In our American culture, we have a tendency to overdo things, and we can become unbalanced. To practice yangsheng we need to consider a balanced approach to life. For example, some of us may be great at exercising consistently but we don’t get enough sleep. Maybe we eat really well but we also worry constantly and experience stress and anxiety. In yangsheng, balancing exercise, diet, sleep, and mental health are essential. Everything in moderation. I deeply respect this approach. In fact, the name of the Chinese Medicine school I attended, Jung Tao, translates to “middle way”. Not too far one way or the other. The middle way is preferable.

 

Even though yangsheng concepts are quite simple, they can be very difficult to put into practice. Most people will want more of something that feels good to them. If a little is good, more must be better. This can give way to overeating, overexercising, even oversleeping.

 

Time can also be challenge with so many of us leading busy lives. It is often hard to find time to do all of the things we want to do. As I have been working on cultivating yangsheng for myself this year, I find that some weeks I am successful at including exercise, but I am not able to pay as much attention to healthy eating habits. Other weeks I eat really well and make time to meditate, but do not find time to exercise. Trying to squeeze everything in can create an imbalance of activity and can be counter to the principles of yangsheng.

 

Make time to rest

Balancing doing with non-doing, or rest, is key. Creating free spaces in your day are important to balance all of the activity. What I’ve discovered is most important for me is to be kind to myself and to be as present as I can with whatever activity I am engaged in. That in and of itself is a very important part of nourishing life.

 

Want to talk about how acupuncture and Chinese medicine can help you? I’d love to hear from you. Reach out and email me through our website or call or text 910-622-6960.

 

About the Author

Ericca Burke is the owner of HAVEN Acupuncture & Chinese Medicine where she provides acupuncture and Chinese medicine treatments in Wilmington, NC. Click this link to read more about Ericca. 

 

About HAVEN Acupuncture & Chinese Medicine in Wilmington, NC

HAVEN Acupuncture & Chinese Medicine is an acupuncture and Chinese medicine practice located in Wilmington, NC just minutes from beautiful Wrightsville Beach. Click this link for contact information and directions. Click this link for a listing and description of services offered.

HAVEN Acupuncture & Chinese Medicine has moved! And other holiday news…

acupuncture

HAVEN Acupuncture & Chinese Medicine has moved!

HAVEN Acupuncture & Chinese Medicine is now located at 1133 Military Cutoff Road in the Lifeline Chiropractic office suite #110. We’re right behind the Chicken Salad Chick restaurant in The Forum shopping center across from Mayfaire. Our phone number is still 910-622-6960.

 

Open during the holidays

Needing extra support this holiday season? We’re here for you! We have COVID-19 protocols in place to help you stay safe. Masks are required, screening questionnaires are performed, and temperatures are checked at every appointment. Appointments are spaced to allow the treatment room to be cleaned thoroughly between patients, with linens changed and surfaces cleaned with an EPA-approved botanical disinfectant. We have upgraded our air purifier to a new medical-grade filtration H13 true HEPA system that removes 99.97% of particles down to 0.1 microns. For reference, the average size of the SARS CoV-2 particle which causes COVID-19 is about 0.125 microns.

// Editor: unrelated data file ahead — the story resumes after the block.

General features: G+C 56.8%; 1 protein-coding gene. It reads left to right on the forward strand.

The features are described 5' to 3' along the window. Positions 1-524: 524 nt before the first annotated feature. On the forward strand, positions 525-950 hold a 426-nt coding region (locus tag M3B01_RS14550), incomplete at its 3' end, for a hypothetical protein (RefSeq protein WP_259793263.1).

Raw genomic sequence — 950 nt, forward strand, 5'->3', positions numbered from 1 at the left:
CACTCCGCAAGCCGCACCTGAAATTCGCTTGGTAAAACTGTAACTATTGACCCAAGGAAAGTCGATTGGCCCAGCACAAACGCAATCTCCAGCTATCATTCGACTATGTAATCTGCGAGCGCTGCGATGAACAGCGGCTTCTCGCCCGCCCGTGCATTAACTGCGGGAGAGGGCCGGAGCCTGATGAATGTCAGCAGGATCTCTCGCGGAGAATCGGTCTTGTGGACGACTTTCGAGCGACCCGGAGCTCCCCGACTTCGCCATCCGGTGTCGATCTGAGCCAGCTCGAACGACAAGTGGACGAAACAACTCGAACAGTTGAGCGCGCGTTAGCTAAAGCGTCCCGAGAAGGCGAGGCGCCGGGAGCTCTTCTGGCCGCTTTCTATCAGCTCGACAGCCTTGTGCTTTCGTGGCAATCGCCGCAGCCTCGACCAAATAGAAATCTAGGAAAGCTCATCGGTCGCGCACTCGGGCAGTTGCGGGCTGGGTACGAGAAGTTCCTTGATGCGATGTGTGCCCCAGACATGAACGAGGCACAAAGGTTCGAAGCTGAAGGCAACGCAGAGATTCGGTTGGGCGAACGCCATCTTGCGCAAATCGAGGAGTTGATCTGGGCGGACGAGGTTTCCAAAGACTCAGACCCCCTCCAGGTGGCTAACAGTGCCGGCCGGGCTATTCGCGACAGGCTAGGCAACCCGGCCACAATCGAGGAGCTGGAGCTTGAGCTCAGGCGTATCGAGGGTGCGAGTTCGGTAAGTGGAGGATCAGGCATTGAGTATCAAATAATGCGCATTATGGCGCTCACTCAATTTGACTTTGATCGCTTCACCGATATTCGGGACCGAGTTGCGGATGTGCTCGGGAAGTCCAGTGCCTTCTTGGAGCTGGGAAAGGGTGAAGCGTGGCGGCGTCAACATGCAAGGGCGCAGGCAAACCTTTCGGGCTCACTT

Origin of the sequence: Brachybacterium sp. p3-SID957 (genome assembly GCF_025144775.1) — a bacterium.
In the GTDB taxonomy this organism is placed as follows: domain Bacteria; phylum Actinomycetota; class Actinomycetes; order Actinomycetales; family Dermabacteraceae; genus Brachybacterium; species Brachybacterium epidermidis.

Gift certificates & stocking stuffers available

Looking for a unique gift? We can customize a gift certificate for you. We also have a variety of ear seed kits that start at $24.99. Kits in stock include: Acne, Allergies, Anxiety, Back pain & Sciatica, Depression, Fertility, Headaches & Migraines, Insomnia, Menopause, Motion Sickness, Post Traumatic Stress Disorder (PTSD), Stress, and Stop Smoking. You can read more about ear seeds in the blog entitled All about ear seeds and auriculotherapy. Another great stocking stuffer is our popular Chinese herbal lip gloss for $6.50.

 

Wishing you and your family all the best!

As this year comes to a close, we hope you are able to take some time for yourself to rest and relax. Sending you and your family best wishes for a safe, healthy, and fun-filled holiday season!

 

About the Author

Ericca Burke is the owner of HAVEN Acupuncture & Chinese Medicine where she provides acupuncture and Chinese medicine treatments in Wilmington, NC. Click this link to read more about Ericca. 

 

About HAVEN Acupuncture & Chinese Medicine in Wilmington, NC

HAVEN Acupuncture & Chinese Medicine is an acupuncture and Chinese medicine practice located in Wilmington, NC just minutes from beautiful Wrightsville Beach. Click this link for contact information and directions. Click this link for a listing and description of services offered.